Galleries - January 2010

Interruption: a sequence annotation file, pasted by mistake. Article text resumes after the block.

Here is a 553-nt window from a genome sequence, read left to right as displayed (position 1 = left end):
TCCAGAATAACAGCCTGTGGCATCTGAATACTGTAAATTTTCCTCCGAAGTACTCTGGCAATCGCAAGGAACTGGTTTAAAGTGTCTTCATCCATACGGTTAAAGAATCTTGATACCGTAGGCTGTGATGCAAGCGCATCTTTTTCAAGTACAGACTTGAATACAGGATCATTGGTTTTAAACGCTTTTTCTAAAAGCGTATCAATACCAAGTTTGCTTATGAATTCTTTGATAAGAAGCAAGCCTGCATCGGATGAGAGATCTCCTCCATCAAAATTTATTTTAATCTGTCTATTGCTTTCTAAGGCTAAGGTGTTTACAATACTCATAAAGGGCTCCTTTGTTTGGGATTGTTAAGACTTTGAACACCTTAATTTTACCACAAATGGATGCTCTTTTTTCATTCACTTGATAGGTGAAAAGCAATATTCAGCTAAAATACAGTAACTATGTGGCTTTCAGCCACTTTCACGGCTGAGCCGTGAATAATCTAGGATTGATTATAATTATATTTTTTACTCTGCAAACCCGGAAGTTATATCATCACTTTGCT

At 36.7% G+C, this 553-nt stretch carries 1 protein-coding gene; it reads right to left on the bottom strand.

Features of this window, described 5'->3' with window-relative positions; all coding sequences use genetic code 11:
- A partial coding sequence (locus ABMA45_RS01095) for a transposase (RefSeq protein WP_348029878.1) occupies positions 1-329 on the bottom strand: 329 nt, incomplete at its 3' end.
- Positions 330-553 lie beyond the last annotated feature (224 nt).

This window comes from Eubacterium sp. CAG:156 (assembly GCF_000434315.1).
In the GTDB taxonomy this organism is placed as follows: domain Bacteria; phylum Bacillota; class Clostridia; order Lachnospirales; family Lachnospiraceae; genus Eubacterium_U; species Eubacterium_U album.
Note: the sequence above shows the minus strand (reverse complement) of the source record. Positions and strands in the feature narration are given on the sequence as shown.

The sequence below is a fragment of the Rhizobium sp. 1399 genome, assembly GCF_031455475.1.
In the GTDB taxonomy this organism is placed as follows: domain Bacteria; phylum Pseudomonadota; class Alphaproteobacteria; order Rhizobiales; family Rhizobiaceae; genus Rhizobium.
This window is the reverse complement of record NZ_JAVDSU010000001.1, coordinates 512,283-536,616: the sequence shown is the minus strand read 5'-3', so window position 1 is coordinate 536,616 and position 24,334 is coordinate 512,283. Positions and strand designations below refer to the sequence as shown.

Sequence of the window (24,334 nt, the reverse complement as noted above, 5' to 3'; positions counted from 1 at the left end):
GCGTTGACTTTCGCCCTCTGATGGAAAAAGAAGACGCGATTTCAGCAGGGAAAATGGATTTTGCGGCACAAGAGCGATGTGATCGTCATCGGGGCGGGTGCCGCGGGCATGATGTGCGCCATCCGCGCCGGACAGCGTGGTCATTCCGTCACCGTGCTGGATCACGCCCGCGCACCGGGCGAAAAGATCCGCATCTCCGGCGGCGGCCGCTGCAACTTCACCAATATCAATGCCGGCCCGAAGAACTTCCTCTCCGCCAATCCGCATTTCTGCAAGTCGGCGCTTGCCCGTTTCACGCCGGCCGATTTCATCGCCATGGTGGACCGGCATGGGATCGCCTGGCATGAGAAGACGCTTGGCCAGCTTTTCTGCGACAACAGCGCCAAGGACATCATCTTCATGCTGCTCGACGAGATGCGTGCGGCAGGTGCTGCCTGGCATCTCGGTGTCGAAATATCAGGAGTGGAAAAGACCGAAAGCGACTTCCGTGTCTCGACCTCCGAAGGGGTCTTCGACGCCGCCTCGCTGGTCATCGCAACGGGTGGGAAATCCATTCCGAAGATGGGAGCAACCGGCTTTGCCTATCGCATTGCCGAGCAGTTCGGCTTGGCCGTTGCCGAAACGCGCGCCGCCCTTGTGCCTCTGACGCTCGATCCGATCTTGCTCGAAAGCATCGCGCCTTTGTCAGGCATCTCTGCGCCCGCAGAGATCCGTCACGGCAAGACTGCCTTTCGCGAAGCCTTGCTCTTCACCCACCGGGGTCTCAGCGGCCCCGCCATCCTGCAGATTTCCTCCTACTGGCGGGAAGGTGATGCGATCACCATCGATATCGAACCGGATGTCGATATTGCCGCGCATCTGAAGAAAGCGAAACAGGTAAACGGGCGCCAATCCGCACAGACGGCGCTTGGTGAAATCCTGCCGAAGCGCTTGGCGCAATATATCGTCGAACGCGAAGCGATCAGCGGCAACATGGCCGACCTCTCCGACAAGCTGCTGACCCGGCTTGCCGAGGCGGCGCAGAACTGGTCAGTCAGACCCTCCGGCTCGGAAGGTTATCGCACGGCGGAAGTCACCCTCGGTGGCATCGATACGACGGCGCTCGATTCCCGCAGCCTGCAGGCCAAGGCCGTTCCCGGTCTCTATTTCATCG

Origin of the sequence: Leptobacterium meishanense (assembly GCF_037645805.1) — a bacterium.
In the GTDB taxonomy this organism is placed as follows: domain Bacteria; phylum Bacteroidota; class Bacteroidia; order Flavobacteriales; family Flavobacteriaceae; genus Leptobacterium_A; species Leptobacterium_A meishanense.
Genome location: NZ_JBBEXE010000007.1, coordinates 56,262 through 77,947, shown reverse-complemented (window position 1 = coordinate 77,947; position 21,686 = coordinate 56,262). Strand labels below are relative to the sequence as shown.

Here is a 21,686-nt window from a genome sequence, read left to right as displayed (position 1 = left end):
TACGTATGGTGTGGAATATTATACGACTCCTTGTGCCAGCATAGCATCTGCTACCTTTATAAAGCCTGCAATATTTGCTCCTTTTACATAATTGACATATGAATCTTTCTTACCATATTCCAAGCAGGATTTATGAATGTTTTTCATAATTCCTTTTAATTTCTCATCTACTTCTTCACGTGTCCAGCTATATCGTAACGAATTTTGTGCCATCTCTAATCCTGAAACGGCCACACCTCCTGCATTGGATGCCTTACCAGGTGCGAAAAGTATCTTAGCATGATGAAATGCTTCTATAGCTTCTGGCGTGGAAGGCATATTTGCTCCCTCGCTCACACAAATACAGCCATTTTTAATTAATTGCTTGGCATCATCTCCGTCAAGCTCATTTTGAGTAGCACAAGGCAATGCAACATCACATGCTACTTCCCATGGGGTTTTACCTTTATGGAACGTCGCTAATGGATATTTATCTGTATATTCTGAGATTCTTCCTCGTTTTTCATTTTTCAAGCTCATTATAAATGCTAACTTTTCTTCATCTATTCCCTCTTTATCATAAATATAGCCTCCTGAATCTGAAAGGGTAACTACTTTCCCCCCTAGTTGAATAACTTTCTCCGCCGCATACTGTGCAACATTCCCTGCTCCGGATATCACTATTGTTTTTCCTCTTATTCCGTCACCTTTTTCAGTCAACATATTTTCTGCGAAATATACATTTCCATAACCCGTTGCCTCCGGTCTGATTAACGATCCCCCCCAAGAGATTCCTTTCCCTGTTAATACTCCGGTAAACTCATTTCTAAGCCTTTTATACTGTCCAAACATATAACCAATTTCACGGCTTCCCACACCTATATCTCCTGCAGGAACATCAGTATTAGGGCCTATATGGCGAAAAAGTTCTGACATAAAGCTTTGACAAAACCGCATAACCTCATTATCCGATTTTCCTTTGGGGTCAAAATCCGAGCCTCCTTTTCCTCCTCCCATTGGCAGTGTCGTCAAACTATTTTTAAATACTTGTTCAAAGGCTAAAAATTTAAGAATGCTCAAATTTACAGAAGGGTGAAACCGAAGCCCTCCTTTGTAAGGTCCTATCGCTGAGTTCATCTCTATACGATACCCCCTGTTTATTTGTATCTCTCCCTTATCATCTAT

any meaning in the use of subject, motif, approach or content. There is a quite deliberate avoidance of any political or historical refer- ence. I thinkthat drawing stops us from becoming disconnected from the root of what we make. Acknowledging the root is essen- tial if we expect other people, es- pecially those with little experience of art, to connect to it. A recent piece, Farewell to Childhood sums this up: drawing is one of the only things you keep from childhood, and when you draw as an adult you become aware of the distance from one lost part of yourself. Having completed a drawing I will wrap it up in tissue paper and then put it into my portfolio case if it fits, or roll it up instead. No art is kept permanently on the wall. I have the odd postcard up (of a Bassano at the moment), and a picture of a place I went to and loved (Lednice), but tomorrow is a new day. Raphael Pepperis a London based artist. His work is included in Anonymous Drawings at Kunstraum Kreuzberg/Bethanien, Berlin until January 17. For more information visit his website at middle stump of the pencil is cut out and ground up using my scalpel knife. This residue is then pushed in using my fingertips. I’m closer to the colour when I work like this. There is no obvious categorization, as there would be with a painter or sculptor, though most of my drawings have torn surfaces which show the draw- ing’s physical rawness. I don’t own a camera as I don’t need one, and have no interest in taking snaps. A friend once said that photos are for people who don’t have memories, and I link this point to my art in that my drawings are alive for a while and if they remain incomplete by a certain point, then I throw them away (which I do a lot). People find my workdifficult to define. They may consider my art as painting, but I do not. When you paint an area of mono- chromatic colour it’s abstract; this is never the case when drawn. Museums these days expect to exhibit drawings by grandees and installation by younger figures. Moreover drawings in colour can be viewed as craft or too old fashioned by contemporary gall- eries, but too modern by some public collections. In 2006 I briefly stopped making any art, after I realized that most people don’t care about it. I felt I was in a kind of exclusive club where you could visit any exhibition without liking it but still appreciate and enjoy the ex- perience. The consequence of this was that I stopped justifying and accepted my art. I am not driven to create by philosophy, reason or ideas. There is no attempt to find draw in c o l o u r Raphael Pepper nuts & bolts I use coloured pencils because I draw in colour. I’ll start at the studio – mine is officially at so and so address (in actual fact I don’t have a studio as for me the studio has to be primarily a state of mind). I always wanted to draw in colour and I knew how, but only hard workand concentration makes you any good at it. Wanting to draw is crucial, it can’t be an accessory to something else, and if it is then the drawing won’t feel sincere. Forty years ago William Eggleston broke through tradition with his colour photo The Red Ceiling ; now it’s the turn of drawing to come into the real world and leave behind the barrier of black, white and grey. My pencils are stored in jam jars, separated not by colours but by bands. One jar may have pinks and lusher reds, another darker reds and carmine, another may have wooden browns and other more earthy tones. Each colour is used separately, sometimes for one month or a year if necessary. On occasion colour and graphite are mixed: when I was in France some years ago the intense heat bounced off the ocean like dark- ness, so I used graphite again. You have to feel each colour coming at you, in the same way you have to use intuition when meeting new people. Looking at your drawing is vital, never hide them away; I put them straight up on the wall when I get home. It’s not essential for me to know what I am drawing, I just draw and it appears. Often I stare at the drawing for hours and then the following day when I workevery- thing is better. Sometimes the Splinter (2004-7) Four Trees, London Bridge (2003)